Subcutaneous abscess

A subcutaneous abscess is a manifestation of a spectrum of soft tissue skin infection which includes cellulitis and necrotizing fasciitis. It is a form of abscess which lies within the dermis and subdermal cutaneous layers. Along with dental abscesses, subcutaneous abscesses are the most common site for abscess formation.

Clinical presentation

Patients typically present with an acute or subacute history of a focal swelling or lump in the affected skin with accompanying signs of cellulitis. If there is bacteremia patient may present with systemic signs of sepsis such as fever, rigors, and raised inflammatory markers.


Skin abscesses are overwhelmingly caused by bacteria which spread into the subcutaneous tissues through breaches in the epidermis. Streptococcus has traditionally been the most common pathogen. Fungal abscesses are rare. In some cases sterile abscess formation has been described where a irritant drug or substance is injected into the skin, resulting in aseptic inflammation and abscess formation.

Radiographic features

Subcutaneous abscesses are usually diagnosed clinically and do not routinely require any imaging. In complex cases where possible radical surgical treatment is being considered imaging may be undertaken to determine the extent of soft tissue involvement. CT remains the preferred modality for most abscess evaluation. Ultrasound is being shown to be increasingly useful in differentiate cellulitis with gross cutaneous swelling from a true abscess with one study reporting that ultrasound evaluation changed management in half of all emergency cases of cellulitis.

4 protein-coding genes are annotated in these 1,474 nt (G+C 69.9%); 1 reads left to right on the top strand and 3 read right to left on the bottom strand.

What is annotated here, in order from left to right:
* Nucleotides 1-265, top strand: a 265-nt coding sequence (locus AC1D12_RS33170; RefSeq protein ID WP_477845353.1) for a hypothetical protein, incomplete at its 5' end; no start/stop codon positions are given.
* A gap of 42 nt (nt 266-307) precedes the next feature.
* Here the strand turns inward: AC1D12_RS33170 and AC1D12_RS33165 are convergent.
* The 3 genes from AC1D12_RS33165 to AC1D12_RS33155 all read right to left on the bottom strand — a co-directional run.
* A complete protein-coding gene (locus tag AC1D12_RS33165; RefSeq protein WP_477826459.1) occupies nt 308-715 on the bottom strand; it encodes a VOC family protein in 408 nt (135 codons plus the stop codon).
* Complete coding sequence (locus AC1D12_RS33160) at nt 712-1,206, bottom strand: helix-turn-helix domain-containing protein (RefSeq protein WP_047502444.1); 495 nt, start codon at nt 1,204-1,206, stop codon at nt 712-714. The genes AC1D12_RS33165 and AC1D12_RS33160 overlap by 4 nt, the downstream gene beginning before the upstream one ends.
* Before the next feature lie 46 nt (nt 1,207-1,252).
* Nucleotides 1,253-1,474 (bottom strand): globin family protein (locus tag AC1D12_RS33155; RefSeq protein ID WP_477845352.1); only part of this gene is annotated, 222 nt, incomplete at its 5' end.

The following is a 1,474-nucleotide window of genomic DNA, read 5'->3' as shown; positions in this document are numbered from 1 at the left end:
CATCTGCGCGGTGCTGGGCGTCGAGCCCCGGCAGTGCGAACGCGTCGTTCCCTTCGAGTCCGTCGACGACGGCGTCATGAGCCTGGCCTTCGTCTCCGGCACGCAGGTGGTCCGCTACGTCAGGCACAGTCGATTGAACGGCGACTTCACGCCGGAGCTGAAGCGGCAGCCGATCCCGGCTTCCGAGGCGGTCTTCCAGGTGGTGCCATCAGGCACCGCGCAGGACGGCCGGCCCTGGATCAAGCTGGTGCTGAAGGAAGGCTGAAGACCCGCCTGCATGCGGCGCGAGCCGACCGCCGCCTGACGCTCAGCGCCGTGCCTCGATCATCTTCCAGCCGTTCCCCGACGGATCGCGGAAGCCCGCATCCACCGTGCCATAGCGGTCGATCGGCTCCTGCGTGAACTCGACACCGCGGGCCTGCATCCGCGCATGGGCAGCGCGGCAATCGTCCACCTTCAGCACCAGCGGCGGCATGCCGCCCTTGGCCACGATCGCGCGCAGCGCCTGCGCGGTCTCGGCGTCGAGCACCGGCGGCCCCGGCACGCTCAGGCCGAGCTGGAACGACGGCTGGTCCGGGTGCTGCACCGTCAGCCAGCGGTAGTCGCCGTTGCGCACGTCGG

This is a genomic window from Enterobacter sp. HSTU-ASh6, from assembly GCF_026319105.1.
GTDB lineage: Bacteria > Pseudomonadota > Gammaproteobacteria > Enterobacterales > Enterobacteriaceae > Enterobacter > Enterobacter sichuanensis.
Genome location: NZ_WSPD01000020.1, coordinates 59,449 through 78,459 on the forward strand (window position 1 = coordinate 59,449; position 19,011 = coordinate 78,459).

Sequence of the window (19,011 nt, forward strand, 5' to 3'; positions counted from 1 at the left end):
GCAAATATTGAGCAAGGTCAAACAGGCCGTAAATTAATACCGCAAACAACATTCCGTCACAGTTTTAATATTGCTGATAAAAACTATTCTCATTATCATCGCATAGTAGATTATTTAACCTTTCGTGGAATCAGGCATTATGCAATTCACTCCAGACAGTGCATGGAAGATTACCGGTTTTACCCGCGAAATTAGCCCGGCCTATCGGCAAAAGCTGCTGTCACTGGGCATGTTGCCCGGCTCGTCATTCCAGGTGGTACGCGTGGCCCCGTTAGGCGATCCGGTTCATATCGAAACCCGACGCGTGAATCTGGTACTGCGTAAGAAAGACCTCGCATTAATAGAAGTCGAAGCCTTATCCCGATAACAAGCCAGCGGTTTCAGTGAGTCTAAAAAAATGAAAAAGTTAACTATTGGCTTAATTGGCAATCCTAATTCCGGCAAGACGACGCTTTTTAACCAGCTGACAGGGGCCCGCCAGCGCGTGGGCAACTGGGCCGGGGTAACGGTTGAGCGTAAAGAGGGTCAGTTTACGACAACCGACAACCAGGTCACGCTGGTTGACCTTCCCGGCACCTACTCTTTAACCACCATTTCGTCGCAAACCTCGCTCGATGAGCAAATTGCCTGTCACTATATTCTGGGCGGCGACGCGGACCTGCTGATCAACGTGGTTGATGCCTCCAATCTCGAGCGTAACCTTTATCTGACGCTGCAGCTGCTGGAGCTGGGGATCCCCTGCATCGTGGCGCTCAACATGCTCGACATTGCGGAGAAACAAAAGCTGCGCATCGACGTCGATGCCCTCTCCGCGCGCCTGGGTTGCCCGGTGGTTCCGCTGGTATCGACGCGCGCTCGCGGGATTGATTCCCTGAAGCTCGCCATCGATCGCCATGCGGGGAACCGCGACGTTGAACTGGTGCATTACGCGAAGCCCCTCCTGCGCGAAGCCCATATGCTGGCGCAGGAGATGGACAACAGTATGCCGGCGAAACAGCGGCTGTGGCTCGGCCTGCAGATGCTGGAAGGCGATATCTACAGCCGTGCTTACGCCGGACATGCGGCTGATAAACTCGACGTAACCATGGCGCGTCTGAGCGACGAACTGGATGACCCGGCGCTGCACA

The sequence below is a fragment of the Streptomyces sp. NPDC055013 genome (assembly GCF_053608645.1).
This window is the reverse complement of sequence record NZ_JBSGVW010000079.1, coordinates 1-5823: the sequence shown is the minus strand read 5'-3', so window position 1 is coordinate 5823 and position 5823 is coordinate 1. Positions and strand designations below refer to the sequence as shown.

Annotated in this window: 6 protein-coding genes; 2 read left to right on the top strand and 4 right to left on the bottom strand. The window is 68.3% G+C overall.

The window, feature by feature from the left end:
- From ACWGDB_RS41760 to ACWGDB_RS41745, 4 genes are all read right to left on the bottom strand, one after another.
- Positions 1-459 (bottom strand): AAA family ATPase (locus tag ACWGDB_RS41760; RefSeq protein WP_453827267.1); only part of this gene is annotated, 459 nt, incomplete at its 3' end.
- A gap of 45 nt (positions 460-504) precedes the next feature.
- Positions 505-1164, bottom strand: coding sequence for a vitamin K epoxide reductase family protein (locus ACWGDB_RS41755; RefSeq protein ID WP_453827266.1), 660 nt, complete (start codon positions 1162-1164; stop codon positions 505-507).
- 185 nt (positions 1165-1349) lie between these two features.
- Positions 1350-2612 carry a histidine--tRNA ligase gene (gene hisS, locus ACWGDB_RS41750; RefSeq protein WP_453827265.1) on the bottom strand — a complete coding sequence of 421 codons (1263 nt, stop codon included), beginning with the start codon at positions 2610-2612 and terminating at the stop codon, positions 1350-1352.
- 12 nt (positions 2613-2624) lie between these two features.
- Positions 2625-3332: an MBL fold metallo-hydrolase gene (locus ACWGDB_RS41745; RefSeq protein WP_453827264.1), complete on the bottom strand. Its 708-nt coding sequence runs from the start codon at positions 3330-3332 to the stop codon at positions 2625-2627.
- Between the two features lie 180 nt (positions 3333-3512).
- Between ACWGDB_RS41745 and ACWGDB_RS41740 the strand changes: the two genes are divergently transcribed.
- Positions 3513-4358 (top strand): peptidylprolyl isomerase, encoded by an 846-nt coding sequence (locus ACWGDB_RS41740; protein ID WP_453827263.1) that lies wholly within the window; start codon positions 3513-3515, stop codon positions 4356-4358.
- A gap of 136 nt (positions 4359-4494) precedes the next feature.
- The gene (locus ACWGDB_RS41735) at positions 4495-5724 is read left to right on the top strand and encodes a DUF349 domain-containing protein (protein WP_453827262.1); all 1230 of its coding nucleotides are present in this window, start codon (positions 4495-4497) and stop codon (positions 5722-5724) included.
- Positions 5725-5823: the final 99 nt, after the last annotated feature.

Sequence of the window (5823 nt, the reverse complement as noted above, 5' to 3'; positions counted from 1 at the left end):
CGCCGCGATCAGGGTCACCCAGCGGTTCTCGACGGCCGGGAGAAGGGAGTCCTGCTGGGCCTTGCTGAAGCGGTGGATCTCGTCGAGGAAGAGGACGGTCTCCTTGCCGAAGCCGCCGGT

• anechoic or hypoechoic spherical collections of echogenic fluid
  • there may be an echogenic capsule but often the borders are poorly defined
  • septae, sediment, or even gas may be seen within the central fluid collection.
  • compression with the transducer may induce movement or swirling of the abscess contents 
  • cobblestone appearance of surrounding subcutaneous tissues due to edema from associated cellulitis

Differential diagnosis

Possible imaging differential considerations include

See also